Flatten[Position[mylist, x_?(9 < # - mylist[[i]] < 11 & )]],
{i, Length[mylist]}] // DeleteCases[#, _ -> {}] &

(*{1 -> {4, 5}, 2 -> {6}, 4 -> {8, 9}, 5 -> {10}, 6 -> {10}, 10 -> {11}}*)

This is actually the solution of the problem but in a condensed form. It shows all the connections found, from which you can build the corresponding paths.

For example here : point 1 (21) of the list is within the required distance from point 4 (31.) and from point 5 (31.5). Next, you see that point 4 (31.) is "connected" to the points 8 (40.1) and 9 (40.4). And so on.

How to extract from this result, the corresponding subsets of "connected" points ?

2. Graph approach

The problem really looks like a network problem so it is suitable to be examined with Graph-tools that Mathematica actually has built-in.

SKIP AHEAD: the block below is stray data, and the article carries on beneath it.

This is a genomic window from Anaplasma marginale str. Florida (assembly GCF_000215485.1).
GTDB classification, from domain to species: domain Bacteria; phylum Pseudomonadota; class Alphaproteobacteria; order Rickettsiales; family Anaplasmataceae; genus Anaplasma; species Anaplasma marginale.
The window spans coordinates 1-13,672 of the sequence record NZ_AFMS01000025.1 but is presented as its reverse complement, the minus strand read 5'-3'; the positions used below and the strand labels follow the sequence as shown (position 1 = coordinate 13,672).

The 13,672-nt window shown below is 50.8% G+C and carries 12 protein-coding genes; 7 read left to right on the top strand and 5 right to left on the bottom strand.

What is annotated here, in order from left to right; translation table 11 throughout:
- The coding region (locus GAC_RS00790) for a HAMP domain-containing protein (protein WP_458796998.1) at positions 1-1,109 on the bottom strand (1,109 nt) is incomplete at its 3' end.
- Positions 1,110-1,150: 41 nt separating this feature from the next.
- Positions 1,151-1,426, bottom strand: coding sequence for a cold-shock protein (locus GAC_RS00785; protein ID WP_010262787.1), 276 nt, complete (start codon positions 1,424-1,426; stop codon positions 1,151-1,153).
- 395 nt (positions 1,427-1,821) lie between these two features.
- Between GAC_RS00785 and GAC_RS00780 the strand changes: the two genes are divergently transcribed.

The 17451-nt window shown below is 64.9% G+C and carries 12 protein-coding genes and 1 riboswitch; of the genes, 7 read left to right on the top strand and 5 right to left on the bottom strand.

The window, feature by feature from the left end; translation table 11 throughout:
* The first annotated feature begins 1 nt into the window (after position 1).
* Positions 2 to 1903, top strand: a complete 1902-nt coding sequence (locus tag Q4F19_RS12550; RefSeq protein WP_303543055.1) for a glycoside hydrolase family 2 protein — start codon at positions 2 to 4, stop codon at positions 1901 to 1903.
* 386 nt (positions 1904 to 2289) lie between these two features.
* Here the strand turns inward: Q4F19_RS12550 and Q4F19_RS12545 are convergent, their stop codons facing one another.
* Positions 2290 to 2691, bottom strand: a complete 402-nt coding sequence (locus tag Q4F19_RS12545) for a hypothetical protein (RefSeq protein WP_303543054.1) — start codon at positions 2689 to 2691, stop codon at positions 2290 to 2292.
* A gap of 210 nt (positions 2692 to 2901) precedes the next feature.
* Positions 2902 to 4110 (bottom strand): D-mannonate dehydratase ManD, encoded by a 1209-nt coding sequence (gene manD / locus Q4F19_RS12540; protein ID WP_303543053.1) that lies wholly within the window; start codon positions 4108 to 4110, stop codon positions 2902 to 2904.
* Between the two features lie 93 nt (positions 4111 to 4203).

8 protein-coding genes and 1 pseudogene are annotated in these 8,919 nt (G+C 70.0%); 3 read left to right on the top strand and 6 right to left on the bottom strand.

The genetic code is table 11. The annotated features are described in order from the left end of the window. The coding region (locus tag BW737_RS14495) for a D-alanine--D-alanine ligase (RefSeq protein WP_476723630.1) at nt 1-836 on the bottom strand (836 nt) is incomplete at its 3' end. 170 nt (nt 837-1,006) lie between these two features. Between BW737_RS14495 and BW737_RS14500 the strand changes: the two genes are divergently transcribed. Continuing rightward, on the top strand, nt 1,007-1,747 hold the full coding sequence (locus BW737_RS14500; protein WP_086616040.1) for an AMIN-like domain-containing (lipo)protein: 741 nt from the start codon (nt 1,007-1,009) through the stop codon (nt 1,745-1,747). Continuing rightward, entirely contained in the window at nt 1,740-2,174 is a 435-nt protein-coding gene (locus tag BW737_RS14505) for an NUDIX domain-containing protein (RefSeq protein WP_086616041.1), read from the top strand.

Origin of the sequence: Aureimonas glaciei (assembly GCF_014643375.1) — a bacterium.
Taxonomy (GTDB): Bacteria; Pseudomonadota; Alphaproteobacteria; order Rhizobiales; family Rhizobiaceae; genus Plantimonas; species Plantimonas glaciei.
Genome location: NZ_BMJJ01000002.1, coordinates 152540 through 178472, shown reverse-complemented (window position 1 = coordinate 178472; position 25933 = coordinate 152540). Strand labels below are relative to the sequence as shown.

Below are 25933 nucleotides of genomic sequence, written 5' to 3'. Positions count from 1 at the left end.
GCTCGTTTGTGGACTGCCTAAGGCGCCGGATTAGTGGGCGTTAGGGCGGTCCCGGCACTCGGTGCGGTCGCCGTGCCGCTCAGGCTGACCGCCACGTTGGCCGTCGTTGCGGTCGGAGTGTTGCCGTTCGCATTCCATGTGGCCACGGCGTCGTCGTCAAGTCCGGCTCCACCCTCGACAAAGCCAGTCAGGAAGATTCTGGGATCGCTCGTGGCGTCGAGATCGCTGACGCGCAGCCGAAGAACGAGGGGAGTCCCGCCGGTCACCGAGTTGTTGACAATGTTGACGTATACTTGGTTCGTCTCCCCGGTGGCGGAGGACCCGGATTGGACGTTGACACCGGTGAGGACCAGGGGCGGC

(Actually I am very bad at graph theory but this was time to explore)

Let's slightly modify the previous result so it is compatible with graph tools :

edges = Flatten[Thread /@ closePointsPositions]
{1 -> 4, 1 -> 5, 2 -> 6, 4 -> 8, 4 -> 9, 5 -> 10, 6 -> 10, 10 -> 11}

Let's visualize this as a graph :

mygraph = Graph[edges, VertexLabels -> "Name"]

enter image description here

For the labels, if instead of the positions of the points you want the positions values then :

vertexlist = Union[Flatten[edges /. Rule -> List]]
(*{1, 2, 4, 5, 6, 8, 9, 10, 11}*)

.

mygraph = Graph[edges,
VertexLabels -> (# -> NumberForm[mylist[[#]], {20, 1}] & ) /@ vertexlist]

enter image description here

This graphic shows immediatly the different solutions of the problem (when there are more points it is probably less friendly however.)

But how to automatically extract the best solutions from this ?

I did not find in the documentation a function which is able to answer diretcly the question : "give me the longest path(s) in the graph". (As I said before my knowledge in graph tools is very low so maybe this exists ?).

But I found a function GraphDistanceMatrix to list all the path lengths in the network as a function of the starting and ending points(vertex).

TableForm[GraphDistanceMatrix[mygraph], TableHeadings ->